French artist, Elisabeth Daynès is a world-renowned paleo artist that has been acclaimed in multiple occasions for her reconstructions of fossil hominids. Among other things, in 1999 she did the recreation of the Australopithecus Lucy for the Field Museum in Chicago. In 2006, she re-created the Egyptian pharaoh Tutankhamen’s face that ended up on the cover of National Geographic worldwide. In 2010, she was awarded the John J. Lanzendorf-National Geographic Paleoart Prize that recognizes outstanding achievement in paleontological scientific illustration and naturalistic art. Not bad for an autodidact!
From the 90s, her interest for the subject of identity and metamorphosis have led her to become this world-renowned paleo-artist.
While still working on scientific projects, she has continued to reflect on questions related to identity and the search for it, while exploring the meaning of the skull and the face, from their origins till now and into the future.
Moving past today’s narcissism where the boundaries between the real and the virtual are increasingly blurred, Elisabeth has created a future universe, where the latest fashions include blister-pack lips-to-order and living skin masks that one takes in a process as easy as putting in contact lenses.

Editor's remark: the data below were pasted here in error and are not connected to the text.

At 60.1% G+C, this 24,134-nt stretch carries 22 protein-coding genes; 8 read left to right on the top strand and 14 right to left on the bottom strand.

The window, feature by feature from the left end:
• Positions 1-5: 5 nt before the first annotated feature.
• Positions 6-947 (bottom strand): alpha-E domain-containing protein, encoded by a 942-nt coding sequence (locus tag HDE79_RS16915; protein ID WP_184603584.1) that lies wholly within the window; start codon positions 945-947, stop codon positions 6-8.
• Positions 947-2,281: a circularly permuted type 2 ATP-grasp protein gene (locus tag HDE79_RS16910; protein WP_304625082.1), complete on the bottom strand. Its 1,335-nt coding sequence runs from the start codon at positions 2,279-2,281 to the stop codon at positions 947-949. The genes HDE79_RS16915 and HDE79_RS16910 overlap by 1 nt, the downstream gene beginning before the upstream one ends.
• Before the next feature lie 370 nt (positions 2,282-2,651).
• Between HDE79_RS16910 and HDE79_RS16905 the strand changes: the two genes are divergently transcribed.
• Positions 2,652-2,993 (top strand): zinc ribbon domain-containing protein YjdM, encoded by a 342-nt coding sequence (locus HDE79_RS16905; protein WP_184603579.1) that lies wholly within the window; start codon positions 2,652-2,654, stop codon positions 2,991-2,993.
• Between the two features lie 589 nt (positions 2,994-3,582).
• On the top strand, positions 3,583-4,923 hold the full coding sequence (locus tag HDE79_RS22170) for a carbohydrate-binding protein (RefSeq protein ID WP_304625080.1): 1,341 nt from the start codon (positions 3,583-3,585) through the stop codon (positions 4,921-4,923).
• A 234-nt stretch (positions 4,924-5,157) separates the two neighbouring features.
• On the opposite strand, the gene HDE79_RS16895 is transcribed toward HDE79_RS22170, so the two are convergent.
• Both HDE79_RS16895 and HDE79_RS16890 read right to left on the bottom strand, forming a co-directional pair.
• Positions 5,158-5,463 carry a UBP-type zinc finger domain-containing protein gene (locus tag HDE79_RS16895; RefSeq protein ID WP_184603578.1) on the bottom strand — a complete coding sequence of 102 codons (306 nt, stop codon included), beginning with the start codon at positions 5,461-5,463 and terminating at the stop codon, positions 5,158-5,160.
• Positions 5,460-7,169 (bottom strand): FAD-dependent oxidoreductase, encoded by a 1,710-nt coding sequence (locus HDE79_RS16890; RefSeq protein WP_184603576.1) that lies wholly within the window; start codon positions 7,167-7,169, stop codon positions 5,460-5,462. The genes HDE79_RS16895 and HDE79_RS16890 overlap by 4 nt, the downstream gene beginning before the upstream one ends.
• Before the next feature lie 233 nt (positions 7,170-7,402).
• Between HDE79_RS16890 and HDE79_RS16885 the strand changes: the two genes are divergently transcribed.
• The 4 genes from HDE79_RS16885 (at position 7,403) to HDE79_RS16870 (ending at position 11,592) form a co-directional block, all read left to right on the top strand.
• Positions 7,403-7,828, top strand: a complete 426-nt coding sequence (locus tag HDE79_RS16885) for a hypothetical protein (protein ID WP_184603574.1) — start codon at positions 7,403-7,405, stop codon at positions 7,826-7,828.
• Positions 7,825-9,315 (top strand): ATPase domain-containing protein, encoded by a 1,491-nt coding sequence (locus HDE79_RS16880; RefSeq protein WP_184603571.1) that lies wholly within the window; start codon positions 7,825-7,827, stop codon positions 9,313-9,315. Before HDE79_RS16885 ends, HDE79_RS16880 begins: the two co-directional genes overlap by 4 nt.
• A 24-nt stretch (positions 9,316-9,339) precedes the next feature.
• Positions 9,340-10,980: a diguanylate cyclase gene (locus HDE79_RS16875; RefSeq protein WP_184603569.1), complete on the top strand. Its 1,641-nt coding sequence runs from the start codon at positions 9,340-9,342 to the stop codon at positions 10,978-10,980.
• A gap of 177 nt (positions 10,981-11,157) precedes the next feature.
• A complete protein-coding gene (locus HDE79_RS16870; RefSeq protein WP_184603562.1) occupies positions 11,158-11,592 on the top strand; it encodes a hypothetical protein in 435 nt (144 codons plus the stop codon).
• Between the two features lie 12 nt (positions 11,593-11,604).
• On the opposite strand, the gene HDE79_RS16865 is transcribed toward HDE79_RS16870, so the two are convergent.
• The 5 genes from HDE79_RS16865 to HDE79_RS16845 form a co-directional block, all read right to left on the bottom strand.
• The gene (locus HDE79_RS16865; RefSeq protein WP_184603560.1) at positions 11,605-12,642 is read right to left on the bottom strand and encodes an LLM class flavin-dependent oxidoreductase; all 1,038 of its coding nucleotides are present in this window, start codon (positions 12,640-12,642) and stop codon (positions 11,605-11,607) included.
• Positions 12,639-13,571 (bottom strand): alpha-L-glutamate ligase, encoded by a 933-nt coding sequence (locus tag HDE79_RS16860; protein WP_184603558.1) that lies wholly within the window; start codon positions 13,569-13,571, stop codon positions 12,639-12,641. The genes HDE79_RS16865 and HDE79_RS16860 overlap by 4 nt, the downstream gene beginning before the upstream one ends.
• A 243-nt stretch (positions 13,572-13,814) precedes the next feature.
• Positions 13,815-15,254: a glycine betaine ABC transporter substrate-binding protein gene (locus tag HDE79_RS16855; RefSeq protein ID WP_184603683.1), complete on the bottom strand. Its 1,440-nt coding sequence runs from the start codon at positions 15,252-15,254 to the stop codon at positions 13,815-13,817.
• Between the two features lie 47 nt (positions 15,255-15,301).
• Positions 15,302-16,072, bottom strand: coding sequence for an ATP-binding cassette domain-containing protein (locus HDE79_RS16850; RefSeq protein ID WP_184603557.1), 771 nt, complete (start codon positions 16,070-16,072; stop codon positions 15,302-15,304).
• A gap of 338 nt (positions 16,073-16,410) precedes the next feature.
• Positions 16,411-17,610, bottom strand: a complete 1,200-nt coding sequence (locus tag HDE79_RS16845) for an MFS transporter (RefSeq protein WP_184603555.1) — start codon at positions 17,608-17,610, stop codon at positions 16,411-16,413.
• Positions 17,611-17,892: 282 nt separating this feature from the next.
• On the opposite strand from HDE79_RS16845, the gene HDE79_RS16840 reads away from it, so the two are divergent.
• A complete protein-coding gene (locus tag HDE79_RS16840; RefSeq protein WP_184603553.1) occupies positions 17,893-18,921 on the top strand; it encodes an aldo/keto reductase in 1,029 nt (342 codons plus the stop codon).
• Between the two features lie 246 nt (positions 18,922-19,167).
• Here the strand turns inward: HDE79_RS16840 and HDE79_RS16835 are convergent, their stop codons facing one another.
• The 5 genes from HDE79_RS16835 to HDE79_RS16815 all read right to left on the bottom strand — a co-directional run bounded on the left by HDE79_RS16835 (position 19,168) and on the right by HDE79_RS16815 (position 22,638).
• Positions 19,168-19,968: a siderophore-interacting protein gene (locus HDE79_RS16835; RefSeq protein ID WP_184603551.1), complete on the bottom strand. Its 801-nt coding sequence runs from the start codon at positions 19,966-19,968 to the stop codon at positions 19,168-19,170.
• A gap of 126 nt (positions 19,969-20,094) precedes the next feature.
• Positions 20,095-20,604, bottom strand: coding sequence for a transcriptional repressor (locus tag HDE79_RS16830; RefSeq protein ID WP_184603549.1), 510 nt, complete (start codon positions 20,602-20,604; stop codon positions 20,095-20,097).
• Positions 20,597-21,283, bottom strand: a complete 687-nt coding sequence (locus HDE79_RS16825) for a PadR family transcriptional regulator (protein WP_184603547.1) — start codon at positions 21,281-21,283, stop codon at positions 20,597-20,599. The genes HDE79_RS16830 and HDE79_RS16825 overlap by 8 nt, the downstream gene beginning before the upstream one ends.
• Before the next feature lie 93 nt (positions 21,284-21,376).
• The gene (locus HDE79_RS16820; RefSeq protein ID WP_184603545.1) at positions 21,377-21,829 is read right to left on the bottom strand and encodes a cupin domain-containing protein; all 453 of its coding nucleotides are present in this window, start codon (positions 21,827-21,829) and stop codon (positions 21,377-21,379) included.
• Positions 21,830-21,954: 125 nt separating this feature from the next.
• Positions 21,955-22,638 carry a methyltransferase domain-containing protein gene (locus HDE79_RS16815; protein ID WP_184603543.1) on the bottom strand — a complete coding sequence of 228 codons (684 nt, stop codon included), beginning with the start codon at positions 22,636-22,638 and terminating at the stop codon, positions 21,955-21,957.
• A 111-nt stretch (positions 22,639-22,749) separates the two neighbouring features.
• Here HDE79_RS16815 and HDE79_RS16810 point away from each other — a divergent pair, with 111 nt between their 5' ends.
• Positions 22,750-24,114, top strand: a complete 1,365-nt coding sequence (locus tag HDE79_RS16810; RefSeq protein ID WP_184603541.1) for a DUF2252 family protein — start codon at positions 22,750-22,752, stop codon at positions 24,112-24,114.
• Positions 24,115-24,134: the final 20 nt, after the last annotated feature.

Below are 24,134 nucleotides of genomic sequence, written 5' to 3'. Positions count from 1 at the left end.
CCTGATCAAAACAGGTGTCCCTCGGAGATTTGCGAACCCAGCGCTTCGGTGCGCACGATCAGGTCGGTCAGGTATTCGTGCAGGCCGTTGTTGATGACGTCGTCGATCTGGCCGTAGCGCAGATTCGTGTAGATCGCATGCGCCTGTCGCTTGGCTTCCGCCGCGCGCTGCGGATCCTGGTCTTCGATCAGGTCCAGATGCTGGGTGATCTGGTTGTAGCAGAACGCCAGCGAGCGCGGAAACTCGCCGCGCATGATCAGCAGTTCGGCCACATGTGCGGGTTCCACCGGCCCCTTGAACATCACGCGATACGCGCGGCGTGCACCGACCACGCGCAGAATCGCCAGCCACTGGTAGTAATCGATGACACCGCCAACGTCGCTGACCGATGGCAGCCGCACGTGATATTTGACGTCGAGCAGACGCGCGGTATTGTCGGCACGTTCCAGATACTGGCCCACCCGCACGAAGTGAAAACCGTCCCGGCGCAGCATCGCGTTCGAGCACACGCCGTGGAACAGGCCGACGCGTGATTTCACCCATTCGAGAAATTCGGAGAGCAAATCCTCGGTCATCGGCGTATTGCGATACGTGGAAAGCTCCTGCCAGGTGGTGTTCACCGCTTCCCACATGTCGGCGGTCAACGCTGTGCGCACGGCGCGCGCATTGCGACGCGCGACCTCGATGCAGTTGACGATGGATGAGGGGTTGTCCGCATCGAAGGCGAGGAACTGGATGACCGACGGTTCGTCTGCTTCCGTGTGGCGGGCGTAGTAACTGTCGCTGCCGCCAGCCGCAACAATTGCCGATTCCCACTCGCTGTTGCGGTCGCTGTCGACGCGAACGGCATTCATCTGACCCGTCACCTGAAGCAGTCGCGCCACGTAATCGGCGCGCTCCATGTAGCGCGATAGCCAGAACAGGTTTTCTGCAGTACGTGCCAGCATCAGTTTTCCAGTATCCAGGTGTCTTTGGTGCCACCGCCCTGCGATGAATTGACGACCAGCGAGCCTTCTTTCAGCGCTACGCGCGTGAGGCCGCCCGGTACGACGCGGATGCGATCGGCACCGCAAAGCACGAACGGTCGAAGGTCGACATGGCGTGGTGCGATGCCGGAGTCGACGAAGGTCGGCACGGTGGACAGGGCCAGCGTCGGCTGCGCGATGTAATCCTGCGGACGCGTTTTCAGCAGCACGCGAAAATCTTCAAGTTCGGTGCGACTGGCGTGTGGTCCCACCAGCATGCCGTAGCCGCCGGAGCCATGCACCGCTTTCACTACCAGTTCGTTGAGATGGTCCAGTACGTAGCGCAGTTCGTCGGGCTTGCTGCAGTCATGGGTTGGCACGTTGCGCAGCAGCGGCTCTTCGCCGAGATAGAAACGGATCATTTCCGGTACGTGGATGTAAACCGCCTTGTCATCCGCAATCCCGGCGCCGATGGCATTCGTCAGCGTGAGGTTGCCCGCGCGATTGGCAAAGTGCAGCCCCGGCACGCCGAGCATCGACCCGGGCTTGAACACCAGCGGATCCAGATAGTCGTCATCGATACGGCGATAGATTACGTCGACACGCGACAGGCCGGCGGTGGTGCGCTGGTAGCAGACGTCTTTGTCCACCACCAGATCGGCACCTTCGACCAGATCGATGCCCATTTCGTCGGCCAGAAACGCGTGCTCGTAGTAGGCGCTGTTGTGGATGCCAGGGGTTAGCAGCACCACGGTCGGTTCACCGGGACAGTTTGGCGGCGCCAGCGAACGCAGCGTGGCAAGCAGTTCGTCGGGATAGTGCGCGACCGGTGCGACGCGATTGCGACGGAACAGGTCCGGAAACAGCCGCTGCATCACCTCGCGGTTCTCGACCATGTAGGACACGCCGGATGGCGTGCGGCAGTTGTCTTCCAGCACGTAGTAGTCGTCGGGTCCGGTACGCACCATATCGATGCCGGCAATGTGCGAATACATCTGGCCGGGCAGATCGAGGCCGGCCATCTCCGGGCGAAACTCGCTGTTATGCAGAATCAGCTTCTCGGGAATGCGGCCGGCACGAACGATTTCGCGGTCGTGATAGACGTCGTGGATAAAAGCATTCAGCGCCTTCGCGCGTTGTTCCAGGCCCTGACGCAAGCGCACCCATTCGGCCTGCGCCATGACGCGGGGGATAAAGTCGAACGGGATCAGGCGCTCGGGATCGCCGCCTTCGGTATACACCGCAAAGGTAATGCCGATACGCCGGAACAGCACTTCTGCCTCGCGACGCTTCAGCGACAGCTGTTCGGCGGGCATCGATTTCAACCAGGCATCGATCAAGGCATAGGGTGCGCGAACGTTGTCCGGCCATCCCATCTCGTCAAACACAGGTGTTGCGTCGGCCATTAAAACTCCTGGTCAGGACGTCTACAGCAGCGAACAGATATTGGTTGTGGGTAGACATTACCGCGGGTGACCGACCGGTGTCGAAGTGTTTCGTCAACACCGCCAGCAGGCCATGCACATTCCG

While building this collection of her work on human origins, Elisabeth Daynès encourages the public to reflect on appearance and the human face, today and in the future. She wishes to show that in a time of social networks and ubiquitous images, everyone is free to invent endless narcissistic mirrors.
By greatly varying the size, material, and the treatment of her subjects, specifically skulls, she recomposes them, showing us all the faces that we might have had and that we will have one day. She uses various formats, materials, and technologies to model, shape, and transform the structure of the skull, reclaiming a time before flesh covered the bones to magnify the muscles of the face and define its appearance.
Exposed at 836M, for her first solo exhibition in the United States, Elisabeth Daynes is sharing a unique body of work that channels post-humanity and inspires us to question what it means to be human.
Dates: from October 4th to February 6th 2020
Hours: Tuesday-Friday 12pm to 6 pm and every first Saturday
Address: 836M Gallery – 836 Montgomery St, San Francisco